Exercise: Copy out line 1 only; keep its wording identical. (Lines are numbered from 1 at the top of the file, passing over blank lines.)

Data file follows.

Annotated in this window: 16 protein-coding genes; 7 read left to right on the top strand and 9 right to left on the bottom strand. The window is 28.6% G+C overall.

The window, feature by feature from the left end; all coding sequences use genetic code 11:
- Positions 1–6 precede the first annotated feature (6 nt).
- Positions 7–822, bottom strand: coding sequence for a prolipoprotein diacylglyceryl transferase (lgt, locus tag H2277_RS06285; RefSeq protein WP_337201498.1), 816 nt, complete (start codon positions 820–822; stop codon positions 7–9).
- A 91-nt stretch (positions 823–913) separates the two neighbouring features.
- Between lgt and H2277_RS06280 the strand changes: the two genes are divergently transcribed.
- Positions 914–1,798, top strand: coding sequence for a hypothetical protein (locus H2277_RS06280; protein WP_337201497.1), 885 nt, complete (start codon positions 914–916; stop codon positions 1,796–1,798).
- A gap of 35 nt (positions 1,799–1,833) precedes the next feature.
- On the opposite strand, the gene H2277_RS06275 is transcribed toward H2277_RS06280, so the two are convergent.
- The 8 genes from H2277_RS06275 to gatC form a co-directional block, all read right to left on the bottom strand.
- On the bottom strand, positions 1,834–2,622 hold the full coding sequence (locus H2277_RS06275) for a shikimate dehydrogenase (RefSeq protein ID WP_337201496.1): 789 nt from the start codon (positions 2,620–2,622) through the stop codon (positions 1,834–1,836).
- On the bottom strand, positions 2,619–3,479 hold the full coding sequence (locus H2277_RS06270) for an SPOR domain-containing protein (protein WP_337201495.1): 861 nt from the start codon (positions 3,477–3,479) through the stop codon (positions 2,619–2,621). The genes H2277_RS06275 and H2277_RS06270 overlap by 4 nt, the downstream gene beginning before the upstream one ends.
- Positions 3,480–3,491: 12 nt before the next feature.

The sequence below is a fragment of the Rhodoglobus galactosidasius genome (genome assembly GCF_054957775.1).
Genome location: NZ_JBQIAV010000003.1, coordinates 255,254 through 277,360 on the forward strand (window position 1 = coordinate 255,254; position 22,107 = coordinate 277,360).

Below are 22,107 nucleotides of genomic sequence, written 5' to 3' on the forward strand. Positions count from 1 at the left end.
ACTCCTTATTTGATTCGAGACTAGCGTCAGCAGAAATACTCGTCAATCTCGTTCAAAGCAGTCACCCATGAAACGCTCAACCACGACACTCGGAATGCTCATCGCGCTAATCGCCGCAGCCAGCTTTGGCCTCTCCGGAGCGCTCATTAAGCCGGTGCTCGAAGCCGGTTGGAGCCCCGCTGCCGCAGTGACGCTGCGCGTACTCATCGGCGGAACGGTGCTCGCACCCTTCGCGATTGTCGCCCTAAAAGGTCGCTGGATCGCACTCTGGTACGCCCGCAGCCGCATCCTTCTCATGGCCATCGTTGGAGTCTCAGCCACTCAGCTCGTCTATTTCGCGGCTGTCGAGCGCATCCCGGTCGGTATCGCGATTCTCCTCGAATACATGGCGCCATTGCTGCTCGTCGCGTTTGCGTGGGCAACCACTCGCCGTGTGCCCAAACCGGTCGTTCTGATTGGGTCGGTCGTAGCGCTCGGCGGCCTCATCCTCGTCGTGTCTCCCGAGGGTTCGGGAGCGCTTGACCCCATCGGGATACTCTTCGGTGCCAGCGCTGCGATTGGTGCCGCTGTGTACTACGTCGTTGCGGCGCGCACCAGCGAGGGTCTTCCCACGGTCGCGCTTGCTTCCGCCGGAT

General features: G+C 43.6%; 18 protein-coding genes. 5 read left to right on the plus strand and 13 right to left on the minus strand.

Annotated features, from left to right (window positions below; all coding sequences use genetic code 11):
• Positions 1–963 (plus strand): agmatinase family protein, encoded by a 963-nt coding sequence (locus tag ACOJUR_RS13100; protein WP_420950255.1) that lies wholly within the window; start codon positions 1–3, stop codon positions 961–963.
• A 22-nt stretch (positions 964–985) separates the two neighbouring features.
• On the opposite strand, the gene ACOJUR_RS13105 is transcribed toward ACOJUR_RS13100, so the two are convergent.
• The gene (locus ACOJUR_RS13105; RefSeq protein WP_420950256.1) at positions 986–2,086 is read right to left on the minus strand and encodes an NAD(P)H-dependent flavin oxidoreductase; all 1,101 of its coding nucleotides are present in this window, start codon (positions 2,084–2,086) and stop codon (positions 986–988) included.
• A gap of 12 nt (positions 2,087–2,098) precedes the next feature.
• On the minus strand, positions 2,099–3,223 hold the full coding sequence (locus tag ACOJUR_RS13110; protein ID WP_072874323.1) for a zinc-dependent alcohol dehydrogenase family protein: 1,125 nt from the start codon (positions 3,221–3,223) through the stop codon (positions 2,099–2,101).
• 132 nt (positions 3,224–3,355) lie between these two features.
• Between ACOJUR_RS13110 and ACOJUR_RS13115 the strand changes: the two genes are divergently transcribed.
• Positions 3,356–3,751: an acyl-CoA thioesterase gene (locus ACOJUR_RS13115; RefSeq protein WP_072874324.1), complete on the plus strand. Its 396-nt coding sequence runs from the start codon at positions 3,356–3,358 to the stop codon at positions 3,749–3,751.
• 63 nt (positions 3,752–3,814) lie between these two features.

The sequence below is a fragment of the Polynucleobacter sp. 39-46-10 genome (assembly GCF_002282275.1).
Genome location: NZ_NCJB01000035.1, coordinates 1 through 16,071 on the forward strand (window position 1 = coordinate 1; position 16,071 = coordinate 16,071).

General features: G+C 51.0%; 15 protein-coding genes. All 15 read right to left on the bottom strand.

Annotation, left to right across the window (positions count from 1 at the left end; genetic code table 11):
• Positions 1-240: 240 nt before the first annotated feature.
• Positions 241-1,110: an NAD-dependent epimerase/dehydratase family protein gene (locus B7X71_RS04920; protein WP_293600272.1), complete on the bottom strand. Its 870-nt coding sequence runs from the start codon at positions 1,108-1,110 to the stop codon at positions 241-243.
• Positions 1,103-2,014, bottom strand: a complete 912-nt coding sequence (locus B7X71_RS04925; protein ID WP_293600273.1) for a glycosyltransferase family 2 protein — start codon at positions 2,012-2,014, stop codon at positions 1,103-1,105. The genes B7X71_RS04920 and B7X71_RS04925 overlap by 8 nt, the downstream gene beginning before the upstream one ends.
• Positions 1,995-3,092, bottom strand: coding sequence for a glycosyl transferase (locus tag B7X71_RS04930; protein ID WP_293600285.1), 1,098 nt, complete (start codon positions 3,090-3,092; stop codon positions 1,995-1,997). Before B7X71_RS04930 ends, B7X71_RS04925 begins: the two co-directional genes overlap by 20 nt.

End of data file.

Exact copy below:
Annotated in this window: 16 protein-coding genes; 7 read left to right on the top strand and 9 right to left on the bottom strand. The window is 28.6% G+C overall.